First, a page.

Gnucap 0.35 The Gnu Circuit Analysis Package Never trust any version less than 1.0 Copyright 1982-2006, Albert Davis Gnucap comes with ABSOLUTELY NO WARRANTY This is free software, and you are welcome to redistribute it under certain conditions according to the GNU General Public License. See the file "COPYING" for details. .TITLE One Pole V(1) -3. -1.5 0. 1.5 3. V(2) -3. -1.5 0. 1.5 3. +----------------------------------+----------------------------------+----------------------------------+----------------------------------+ 50.u | . .+ * . | 60.u | . .+ * . | 70.u | . . + * . | 80.u | . . + * . | 90.u | . . + * . | 100.u | . . + * . | 110.u | . . + * . | 120.u | . . + * . | 130.u | . . + * . | 140.u | . . + * . | 150.u | . . + * . | 160.u | . . + * . | 170.u | . . + * . | 180.u | . . + * . | 190.u | . . + * . | 200.u | . . + * . | 210.u | . . + * . | 220.u | . . + * . | 230.u | . . + * . | 240.u | . . + * . | 250.u | . . + * . | 260.u | . . + * . | 270.u | . . + * . | 280.u | . . + * . | 290.u | . . + * . | 300.u | . . + * . | 310.u | . . + * . | 320.u | . . + * . | 330.u | . . + * . | 340.u | . . + * . | 350.u | . . +* . | 360.u | . . * . | 370.u | . . *+ . | 380.u | . . * + . | 390.u | . . * + . | 400.u | . . * + . | 410.u | . . * + . | 420.u | . . * + . | 430.u | . . * + . | 440.u | . . * + . | 450.u | . . * + . | 460.u | . . * + . | 470.u | . . * + . | 480.u | . . * + . | 490.u | . .* + . | 500.u | . * + . | 510.u | . *. + . | 520.u | . * . + . | 530.u | . * . + . | 540.u | . * . + . | 550.u | . * . + . | 560.u | . * . + . | 570.u | . * . + . | 580.u | . * . + . | 590.u | . * . + . | 600.u | . * . + . | 610.u | . * . + . | 620.u | . * .+ . | 630.u | . * + . | 640.u | . * +. . | 650.u | . * + . . | 660.u | . * + . . | 670.u | . * + . . | 680.u | . * + . . | 690.u | . * + . . | 700.u | . * + . . | 710.u | . * + . . | 720.u | . * + . . | 730.u | . * + . . | 740.u | . * + . . | 750.u | . * + . . | 760.u | . * + . . | 770.u | . * + . . | 780.u | . * + . . | 790.u | . * + . . | 800.u | . * + . . | 810.u | . * + . . | 820.u | . * + . . | 830.u | . * + . . | 840.u | . * + . . | 850.u | . * + . . | 860.u | . * + . . | 870.u | . *+ . . | 880.u | . * . . | 890.u | . +* . . | 900.u | . + * . . | 910.u | . + * . . | 920.u | . + * . . | 930.u | . + * . . | 940.u | . + * . . | 950.u | . + * . . | 960.u | . + * . . | 970.u | . + * . . | 980.u | . + * . . | 990.u | . + *. . | 0.001 | . + * . | +----------------------------------+----------------------------------+----------------------------------+----------------------------------+ VDB(2)-55. -40. -25. -10. 5. +----------------------------------+----------------------------------+----------------------------------+----------------------------------+ 10. | . . . * | 12.589 | . . . * | 15.849 | . . . * | 19.953 | . . . * | 25.119 | . . . * | 31.623 | . . . * | 39.811 | . . . * | 50.119 | . . . * | 63.096 | . . . * | 79.433 | . . . * | 100. | . . . * | 125.89 | . . . * | 158.49 | . . . * | 199.53 | . . . * | 251.19 | . . . * | 316.23 | . . . * | 398.11 | . . . * | 501.19 | . . . * | 630.96 | . . . * | 794.33 | . . . * | 1.K | . . . * | 1.2589K| . . . * | 1.5849K| . . . * | 1.9953K| . . . * | 2.5119K| . . . * | 3.1623K| . . *. | 3.9811K| . . * . | 5.0119K| . . * . | 6.3096K| . . * . | 7.9433K| . . * . | 10.K | . . * . | 12.589K| . . * . | 15.849K| . . * . | 19.953K| . * . . | 25.119K| . * . . | 31.623K| . * . . | 39.811K| . * . . | 50.119K| . * . . | 63.096K| . * . . | 79.433K| . * . . | 100.K | * . . | 125.89K| * . . . | 158.49K| * . . . | 199.53K| * . . . | 251.19K| * . . . | 316.23K| * . . . | 398.11K| * . . . | 501.19K| * . . . | 630.96K* . . . | 794.33K* . . . | 1.Meg * . . . | 1.2589M* . . . | 1.5849M* . . . | 1.9953M* . . . | 2.5119M* . . . | 3.1623M* . . . | 3.9811M* . . . | 5.0119M* . . . | 6.3096M* . . . | 7.9433M* . . . | 10.Meg * . . . | +----------------------------------+----------------------------------+----------------------------------+----------------------------------+NOTE: Web browsers may or may not like this. If your web broswer line-wrapped, sorry. such is the result if you use OUTPUT=150 and only have an 80-column window. There are alternatives....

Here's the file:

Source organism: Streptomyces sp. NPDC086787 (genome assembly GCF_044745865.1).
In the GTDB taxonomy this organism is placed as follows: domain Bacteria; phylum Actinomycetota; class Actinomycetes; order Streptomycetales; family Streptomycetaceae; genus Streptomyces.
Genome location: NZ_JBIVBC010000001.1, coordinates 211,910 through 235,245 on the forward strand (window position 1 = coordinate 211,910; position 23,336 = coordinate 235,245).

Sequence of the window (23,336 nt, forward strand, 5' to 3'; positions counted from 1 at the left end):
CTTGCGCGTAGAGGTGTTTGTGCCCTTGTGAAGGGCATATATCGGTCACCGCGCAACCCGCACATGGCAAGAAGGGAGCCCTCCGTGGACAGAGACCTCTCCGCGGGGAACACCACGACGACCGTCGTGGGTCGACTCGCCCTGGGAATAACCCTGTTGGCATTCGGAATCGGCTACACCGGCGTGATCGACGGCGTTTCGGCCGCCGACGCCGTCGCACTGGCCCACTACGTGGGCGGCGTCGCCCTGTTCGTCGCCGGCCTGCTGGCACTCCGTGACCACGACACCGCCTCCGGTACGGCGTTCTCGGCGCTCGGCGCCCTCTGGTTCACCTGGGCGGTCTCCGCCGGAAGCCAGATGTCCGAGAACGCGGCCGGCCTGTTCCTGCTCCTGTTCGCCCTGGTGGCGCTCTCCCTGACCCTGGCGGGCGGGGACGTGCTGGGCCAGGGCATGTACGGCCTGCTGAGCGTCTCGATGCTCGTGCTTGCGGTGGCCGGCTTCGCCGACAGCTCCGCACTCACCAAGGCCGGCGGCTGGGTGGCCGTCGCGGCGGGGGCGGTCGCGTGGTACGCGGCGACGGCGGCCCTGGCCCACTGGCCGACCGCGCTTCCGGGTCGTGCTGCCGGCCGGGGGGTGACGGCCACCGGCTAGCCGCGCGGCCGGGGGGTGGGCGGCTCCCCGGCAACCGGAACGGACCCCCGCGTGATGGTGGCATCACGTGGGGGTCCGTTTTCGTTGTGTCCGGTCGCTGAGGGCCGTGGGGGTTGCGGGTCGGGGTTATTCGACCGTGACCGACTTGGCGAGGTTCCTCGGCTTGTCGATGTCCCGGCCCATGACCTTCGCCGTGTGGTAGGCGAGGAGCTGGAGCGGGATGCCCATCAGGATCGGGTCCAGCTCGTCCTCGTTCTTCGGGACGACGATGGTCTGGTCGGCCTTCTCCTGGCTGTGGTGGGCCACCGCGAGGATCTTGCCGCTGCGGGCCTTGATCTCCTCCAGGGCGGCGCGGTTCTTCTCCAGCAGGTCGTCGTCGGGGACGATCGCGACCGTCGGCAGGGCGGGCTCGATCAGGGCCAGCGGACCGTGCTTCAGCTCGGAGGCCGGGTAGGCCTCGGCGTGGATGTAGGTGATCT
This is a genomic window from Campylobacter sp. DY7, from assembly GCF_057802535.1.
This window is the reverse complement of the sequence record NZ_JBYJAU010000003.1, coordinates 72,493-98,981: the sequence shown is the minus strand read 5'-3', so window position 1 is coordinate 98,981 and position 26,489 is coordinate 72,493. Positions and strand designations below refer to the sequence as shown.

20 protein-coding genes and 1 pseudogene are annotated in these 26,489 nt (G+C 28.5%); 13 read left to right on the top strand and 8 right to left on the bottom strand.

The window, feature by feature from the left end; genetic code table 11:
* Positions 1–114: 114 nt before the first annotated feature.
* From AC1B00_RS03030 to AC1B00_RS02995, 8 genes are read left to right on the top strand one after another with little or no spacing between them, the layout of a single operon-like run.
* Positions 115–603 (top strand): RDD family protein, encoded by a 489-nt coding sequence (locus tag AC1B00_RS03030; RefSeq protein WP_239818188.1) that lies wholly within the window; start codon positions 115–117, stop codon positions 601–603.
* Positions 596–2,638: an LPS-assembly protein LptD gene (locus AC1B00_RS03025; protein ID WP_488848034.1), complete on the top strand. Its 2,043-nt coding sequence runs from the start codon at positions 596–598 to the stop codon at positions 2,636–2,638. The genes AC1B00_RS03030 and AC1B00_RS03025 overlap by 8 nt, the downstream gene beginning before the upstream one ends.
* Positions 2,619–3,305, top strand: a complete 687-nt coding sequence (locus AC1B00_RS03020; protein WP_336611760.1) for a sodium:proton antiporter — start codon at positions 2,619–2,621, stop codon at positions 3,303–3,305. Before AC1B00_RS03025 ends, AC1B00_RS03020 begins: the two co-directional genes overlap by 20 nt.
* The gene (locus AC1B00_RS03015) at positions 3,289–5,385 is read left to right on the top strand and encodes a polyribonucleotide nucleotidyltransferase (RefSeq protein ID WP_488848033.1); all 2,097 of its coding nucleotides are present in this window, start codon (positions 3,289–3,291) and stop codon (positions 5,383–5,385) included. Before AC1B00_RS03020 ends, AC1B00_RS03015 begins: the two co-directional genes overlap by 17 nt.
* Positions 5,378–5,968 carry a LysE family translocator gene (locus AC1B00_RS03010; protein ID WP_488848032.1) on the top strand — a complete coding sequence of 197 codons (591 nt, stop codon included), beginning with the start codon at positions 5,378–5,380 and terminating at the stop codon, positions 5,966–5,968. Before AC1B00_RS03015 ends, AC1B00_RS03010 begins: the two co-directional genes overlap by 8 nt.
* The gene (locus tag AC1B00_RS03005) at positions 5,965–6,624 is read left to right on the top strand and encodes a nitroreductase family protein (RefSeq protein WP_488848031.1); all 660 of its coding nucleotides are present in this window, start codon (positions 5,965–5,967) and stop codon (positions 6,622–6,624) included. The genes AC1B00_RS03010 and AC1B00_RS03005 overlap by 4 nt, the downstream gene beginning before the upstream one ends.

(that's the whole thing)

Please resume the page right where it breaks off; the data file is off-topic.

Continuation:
Yes, it is "plotted" in text mode. Guess what - this is how SPICE looks! Oh, I hear it now... "I can't use this; it's icky!" Yes, it is. So, go back to the file and change the two .PLOT commands to .PRINT, delete the ranges (-3,3) and (-55,5) and re-run. Now, you get: